OK, so, you’re working on an amazing infographic piece slated to become the best thing out there since that Stuxnet video. You’ve got your master comp with the audio bed in place, and have a series of precomps w/ audio & graphics sequenced and arranged together in your main composition.
You’re working away on your project, have everything in each precomp chapter timed out and synced properly with the audio, and then… your client wants to re-record the VO. Or add in some copy. Or needs an alternate language version.
Alright, that’s cool, we’ll just drop in the new audio, slide our precomp over in time to where it should now be, open it up and do a preview to ensure everything’s aligned properly. Except– the audio clip in the precomp is now out of sync with the master, as we’ve time-shifted the entire thing!
Here’s a quick little expression that uses the linear() function to make sure your precomp’s audio is always synced up with your master audio.
This will be applied to the Time Remap property, requires that your audio layer (be it a layer or precomp) has the same name in this child composition as the parent, and will need user input for the name of the source comp.
// Set the part in quotation marks to be the name of your parent comp. parentComp = comp("Main Comp"); compStartTimeInParent = parentComp.layer(thisComp.name).startTime; audioStartTimeInParent = parentComp.layer(thisLayer.name).startTime; fullStartTime = this.startTime; fullEndTime = this.source.duration+startTime; linear(time, fullStartTime, fullEndTime, fullStartTime+compStartTimeInParent-audioStartTimeInParent, fullEndTime+compStartTimeInParent-audioStartTimeInParent)
This expression looks at what time both the whole precomp and the audio layer specifically starts in the master comp, then looks at the start and end points of the audio layer inside of the precomp, and remaps the inner start & end points to match that of the master audio layer.
The first set bunch of lines are teaching the expression what each value is, with the vital piece of logic coming in last– the linear() function. This, along with the other functions under the Interpolation menu option of the Expression language menu, are all about automating values and mapping properties across each other.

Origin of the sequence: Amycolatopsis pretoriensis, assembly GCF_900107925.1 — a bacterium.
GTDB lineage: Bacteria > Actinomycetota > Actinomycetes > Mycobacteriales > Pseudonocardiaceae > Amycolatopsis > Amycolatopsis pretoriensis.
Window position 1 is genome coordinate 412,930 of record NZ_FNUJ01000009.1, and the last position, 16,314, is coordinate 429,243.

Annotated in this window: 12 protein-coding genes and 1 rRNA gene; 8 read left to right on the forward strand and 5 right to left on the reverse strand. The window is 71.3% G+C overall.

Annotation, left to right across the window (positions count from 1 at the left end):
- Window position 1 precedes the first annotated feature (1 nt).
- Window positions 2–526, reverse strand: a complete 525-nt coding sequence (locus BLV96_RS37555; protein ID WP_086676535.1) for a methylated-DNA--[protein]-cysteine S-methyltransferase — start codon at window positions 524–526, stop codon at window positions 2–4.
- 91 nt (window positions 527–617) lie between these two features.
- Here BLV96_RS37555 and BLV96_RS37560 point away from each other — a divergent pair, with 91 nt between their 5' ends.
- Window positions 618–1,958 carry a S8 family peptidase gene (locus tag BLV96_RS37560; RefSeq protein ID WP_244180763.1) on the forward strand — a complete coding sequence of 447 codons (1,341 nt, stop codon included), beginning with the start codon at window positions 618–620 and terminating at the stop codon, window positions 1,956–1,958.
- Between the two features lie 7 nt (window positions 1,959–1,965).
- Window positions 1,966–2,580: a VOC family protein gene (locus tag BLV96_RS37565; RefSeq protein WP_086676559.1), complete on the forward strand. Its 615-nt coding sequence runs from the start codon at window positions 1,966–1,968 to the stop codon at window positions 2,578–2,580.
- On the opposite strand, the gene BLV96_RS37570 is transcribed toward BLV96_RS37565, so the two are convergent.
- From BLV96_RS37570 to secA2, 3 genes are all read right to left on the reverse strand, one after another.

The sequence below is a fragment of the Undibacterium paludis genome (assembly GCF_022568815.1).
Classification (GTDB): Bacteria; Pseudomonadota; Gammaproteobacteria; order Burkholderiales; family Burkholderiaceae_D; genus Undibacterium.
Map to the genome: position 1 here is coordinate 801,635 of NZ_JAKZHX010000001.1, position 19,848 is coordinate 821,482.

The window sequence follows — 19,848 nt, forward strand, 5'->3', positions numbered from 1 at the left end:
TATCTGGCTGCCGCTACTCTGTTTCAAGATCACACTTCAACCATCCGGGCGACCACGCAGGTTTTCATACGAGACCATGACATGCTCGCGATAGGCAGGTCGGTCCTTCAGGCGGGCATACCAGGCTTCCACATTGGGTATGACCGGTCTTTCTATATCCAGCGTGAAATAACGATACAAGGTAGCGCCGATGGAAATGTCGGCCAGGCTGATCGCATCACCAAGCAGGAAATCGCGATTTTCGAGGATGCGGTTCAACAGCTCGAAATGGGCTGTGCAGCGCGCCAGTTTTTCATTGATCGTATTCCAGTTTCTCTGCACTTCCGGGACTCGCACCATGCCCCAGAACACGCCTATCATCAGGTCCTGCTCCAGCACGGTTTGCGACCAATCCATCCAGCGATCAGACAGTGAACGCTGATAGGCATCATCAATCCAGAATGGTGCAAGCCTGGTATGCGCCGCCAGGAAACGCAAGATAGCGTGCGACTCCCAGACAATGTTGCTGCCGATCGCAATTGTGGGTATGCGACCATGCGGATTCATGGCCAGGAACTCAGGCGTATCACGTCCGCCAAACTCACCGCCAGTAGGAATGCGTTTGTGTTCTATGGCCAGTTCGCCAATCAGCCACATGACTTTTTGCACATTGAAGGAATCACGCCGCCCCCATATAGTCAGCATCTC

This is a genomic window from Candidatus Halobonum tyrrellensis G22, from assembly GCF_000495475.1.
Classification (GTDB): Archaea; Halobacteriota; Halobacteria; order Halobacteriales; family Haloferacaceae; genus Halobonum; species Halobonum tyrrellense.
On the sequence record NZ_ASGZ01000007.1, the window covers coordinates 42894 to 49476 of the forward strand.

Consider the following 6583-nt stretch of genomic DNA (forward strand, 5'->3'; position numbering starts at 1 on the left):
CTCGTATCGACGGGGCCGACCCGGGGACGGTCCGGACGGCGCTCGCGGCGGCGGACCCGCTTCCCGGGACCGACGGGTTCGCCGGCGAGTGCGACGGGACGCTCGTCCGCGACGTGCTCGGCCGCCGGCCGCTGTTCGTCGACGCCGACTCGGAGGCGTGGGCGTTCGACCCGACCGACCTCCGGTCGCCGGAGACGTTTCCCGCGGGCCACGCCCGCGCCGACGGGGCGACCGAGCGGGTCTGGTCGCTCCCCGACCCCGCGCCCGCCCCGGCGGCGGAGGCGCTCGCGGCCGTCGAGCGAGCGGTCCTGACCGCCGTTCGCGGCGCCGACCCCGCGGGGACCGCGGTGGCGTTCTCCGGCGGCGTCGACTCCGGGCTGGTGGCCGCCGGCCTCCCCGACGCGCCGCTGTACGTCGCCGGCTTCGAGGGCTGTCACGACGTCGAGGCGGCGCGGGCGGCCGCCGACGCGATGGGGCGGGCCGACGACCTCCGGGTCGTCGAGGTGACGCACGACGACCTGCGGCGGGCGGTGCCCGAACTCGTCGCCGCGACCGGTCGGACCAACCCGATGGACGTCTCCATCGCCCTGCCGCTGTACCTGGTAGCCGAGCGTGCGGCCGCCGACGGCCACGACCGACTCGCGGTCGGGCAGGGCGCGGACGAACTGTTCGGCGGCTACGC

Now, back to our specific case. Here, we’re giving it five variables:
- the current project time
- the time the precomp’s audio layer starts, in relation to the precomp
- the time the precomp’s audio layer ends, in relation to the precomp
- the start time from above,
- plus the start time of the composition in the master comp (to account for the comp shifting around)
- minus the start time of the audio in the master comp (in case it was offset)
- same as above, but starting with the end time from above
By default, the variables for linear() are listed as linear(t, tMin, tMax, value1, value2). Translating this into English, it would read “As the value of variable t changes from tMin to tMax, output a value between value1 to value2.” While this can sound a little confusing and vague, let’s look at it in a practical sense.Slotting in some values, let’s look at linear(time, 0, 5, 40, 60). This would mean “as the current time in the comp goes from 0 seconds to 5 seconds, output a value between 40 and 60” (if the current time is below 0 or above 5, the output will be capped at 40 or 60, respectively. The word linear at the start means that the values will be mapped in a linear fashion, meaning that 10% of the way between 0 and 5, the output value will be 10% of the way between 40 and 60, and so on. Available alternatives are ease(), easeIn(), and easeOut().) Thus, this can be used as a handy way to automate some animation without any keyframes whatsoever!
Read more about interpolation expression methods here.
So what this says is “as the current time in the comp goes from the start of the precomp’s audio to the end, output a value between the start and end of the audio clip in the master comp.” This will give a value in seconds– and as we’re slotting it into the Time Remap function, we’re now retiming the child layer to match the current time of the parent.
Now, you can slide around your precomp to your heart’s content, and the audio will always match up with your master. See here the before/after, and keep in mind that the expression is being placed on the audio layer inside the precomp, not on the precomp itself.
- If you shift the main audio in the main timeline, you’ll need to ‘refresh’ the child comp’s position to update; either slide it around and put it back, or move the play head to the start of the precomp and hit [ on your keyboard to shift the precomp to this start time.
- If you have multiple audio tracks with the same name in the parent, the expression will pull from the topmost one. A better workflow is to have a dedicated audio precomp with your edit/mix in there, and use that everywhere in lieu of raw files.